Hardware components can provide information to, and receive information from, other hardware components. Accordingly, the described hardware components may be regarded as being communicatively coupled. Where multiple hardware components exist contemporaneously, communications may be achieved through signal transmission (e.g., over appropriate circuits and buses) between or among two or more of the hardware components. In embodiments in which multiple hardware components are configured or instantiated at different times, communications between or among such hardware components may be achieved, for example, through the storage and retrieval of information in memory structures to which the multiple hardware components have access. For example, one hardware component may perform an operation and store the output of that operation in a memory device to which it is communicatively coupled. A further hardware component may then, at a later time, access the memory device to retrieve and process the stored output. Hardware components may also initiate communications with input or output devices, and can operate on a resource (e.g., a collection of information).
The various operations of example methods described herein may be performed, at least partially, by one or more processors 1410 that are temporarily configured (e.g., by software) or permanently configured to perform the relevant operations. Whether temporarily or permanently configured, such processors 1410 may constitute processor-implemented components that operate to perform one or more operations or functions described herein. As used herein, “processor-implemented component” refers to a hardware component implemented using one or more processors 1410. Similarly, the methods described herein may be at least partially processor-implemented, with a particular processor 1412 or processors 1410 being an example of hardware. For example, at least some of the operations of a method may be performed by one or more processors 1410 or processor-implemented components. Moreover, the one or more processors 1410 may also operate to support performance of the relevant operations in a “cloud computing” environment or as a “software as a service” (SaaS). For example, at least some of the operations may be performed by a group of computers (as examples of machines 1400 including processors 1410), with these operations being accessible via a network 1480 (e.g., the Internet) and via one or more appropriate interfaces (e.g., an API). The performance of certain of the operations may be distributed among the processors 1410, not only residing within a single machine 1400, but deployed across a number of machines 1400. In some example embodiments, the processors 1410 or processor-implemented components may be located in a single geographic location (e.g., within a home environment, an office environment, or a server farm). In other example embodiments, the processors 1410 or processor-implemented components may be distributed across a number of geographic locations.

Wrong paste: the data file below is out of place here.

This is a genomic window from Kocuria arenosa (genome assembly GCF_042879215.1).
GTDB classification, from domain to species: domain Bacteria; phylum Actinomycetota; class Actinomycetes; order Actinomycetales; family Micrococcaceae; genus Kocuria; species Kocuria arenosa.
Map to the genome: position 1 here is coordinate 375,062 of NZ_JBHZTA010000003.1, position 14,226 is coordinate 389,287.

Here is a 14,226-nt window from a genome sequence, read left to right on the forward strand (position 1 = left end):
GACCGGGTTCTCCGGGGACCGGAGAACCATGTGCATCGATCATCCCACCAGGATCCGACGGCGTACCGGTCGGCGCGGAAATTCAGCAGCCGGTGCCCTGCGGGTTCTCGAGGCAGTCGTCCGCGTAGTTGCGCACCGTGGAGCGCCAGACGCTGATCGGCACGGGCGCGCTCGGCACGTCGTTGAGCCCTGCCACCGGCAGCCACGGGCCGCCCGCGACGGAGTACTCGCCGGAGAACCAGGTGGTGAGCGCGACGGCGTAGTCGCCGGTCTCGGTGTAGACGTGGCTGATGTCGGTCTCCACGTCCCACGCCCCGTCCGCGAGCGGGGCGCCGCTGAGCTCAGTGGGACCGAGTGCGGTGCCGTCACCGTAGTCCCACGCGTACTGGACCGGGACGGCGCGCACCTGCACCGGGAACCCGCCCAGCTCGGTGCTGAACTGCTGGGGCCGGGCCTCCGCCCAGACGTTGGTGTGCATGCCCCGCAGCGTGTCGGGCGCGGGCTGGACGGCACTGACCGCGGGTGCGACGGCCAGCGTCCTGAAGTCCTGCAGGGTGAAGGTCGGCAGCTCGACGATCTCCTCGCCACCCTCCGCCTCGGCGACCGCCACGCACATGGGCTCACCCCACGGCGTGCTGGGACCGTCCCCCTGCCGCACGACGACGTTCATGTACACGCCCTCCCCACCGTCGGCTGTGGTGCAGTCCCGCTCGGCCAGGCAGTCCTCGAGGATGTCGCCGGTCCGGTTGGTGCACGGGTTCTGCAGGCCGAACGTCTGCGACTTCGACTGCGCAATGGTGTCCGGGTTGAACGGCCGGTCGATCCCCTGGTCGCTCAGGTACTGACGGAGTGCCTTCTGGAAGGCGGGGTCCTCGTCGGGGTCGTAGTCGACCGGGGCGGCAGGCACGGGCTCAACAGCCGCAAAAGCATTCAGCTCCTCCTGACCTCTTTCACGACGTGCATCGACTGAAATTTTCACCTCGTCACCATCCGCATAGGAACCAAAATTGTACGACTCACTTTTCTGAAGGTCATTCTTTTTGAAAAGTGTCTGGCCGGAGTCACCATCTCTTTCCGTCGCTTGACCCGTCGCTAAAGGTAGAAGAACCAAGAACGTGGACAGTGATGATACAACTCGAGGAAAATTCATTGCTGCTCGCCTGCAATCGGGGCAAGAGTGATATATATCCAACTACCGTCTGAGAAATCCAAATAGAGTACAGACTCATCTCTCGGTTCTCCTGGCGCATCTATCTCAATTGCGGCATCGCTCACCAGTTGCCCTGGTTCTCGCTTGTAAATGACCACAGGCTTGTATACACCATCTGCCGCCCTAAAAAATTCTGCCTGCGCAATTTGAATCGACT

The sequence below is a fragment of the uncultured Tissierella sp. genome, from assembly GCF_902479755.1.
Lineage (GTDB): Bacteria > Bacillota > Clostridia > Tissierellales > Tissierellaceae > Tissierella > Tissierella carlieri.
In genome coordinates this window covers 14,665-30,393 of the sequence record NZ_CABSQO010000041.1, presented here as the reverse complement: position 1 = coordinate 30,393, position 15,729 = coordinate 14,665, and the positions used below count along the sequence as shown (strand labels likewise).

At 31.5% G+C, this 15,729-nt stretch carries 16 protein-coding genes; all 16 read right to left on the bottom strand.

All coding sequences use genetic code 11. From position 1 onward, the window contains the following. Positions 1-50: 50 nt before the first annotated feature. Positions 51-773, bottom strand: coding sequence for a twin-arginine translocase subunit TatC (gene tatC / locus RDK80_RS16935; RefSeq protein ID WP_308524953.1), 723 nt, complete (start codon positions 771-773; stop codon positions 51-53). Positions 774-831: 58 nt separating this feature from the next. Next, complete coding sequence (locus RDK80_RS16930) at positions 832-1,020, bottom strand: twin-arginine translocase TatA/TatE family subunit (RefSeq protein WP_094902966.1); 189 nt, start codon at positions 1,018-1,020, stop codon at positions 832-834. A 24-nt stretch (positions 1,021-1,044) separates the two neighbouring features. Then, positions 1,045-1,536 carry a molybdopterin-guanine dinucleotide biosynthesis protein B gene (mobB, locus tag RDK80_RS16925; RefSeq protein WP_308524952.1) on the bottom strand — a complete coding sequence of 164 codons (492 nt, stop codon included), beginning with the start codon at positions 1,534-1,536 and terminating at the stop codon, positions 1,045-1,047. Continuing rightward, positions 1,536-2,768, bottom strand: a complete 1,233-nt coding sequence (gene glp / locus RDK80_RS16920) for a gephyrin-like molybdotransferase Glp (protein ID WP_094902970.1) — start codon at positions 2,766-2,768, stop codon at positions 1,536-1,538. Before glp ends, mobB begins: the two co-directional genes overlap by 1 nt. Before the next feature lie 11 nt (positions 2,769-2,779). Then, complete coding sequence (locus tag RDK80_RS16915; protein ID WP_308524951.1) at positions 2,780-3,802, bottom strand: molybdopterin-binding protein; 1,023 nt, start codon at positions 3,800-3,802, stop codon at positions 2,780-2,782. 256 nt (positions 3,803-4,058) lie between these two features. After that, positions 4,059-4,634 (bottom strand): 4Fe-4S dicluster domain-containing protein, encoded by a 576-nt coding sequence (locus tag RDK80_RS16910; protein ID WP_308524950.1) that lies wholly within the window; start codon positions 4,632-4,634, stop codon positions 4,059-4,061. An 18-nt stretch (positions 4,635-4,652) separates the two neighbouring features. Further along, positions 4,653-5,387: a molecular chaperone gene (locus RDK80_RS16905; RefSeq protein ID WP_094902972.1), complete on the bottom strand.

“PROCESSOR” in this context refers to any circuit or virtual circuit (a physical circuit emulated by logic executing on an actual processor 1412) that manipulates data values according to control signals (e.g., “commands,” “op codes,” “machine code,” etc.) and which produces corresponding output signals that are applied to operate a machine 1400. A processor may, for example, be a central processing unit (CPU), a reduced instruction set computing (RISC) processor, a complex instruction set computing (CISC) processor, a graphics processing unit (GPU), a digital signal processor (DSP), an ASIC, a radio-frequency integrated circuit (RFIC), or any combination thereof. A processor 1410 may further be a multi-core processor 1410 having two or more independent processors 1412, 1414 (sometimes referred to as “cores”) that may execute instructions 1416 contemporaneously.
“TIMESTAMP” in this context refers to a sequence of characters or encoded information identifying when a certain event occurred, for example giving date and time of day, sometimes accurate to a small fraction of a second.

Claims (18)

What is claimed is:
1. A method comprising:
generating, using one or more processors of a client device, an image sequence using an image sensor, the image sequence comprising a plurality of frames including keyframes and non-keyframes;
generating flow maps by applying an optical flow scheme to the plurality of frames;
generating modified keyframes by applying a machine learning scheme to the keyframes;
generating modified non-keyframes by applying the flow maps to the modified keyframes;
storing, in memory, the modified keyframes and the modified non-keyframes; and
publishing the modified keyframes and the modified non-keyframes by transmitting the modified keyframes and the modified non-keyframes to a network site over a network.
2. The method of claim 1, further comprising:
generating a modified image sequence using the modified keyframes and the modified non-keyframes.
3. The method of claim 2, further comprising:
displaying the modified image sequence on a display device of the client device.
4. The method of claim 3, wherein the modified image sequence is displayed on the display device in real-time or near real-time.
5. The method of claim 1, wherein the optical flow scheme is applied to a keyframe and a subsequent non-keyframe to generate a flow map between the keyframe and the subsequent non-keyframe, wherein generating the modified non-keyframes comprises generating a subsequent modified non-keyframe for the subsequent non-keyframe by applying the flow map to a modified keyframe that was generated from the keyframe by the machine learning scheme.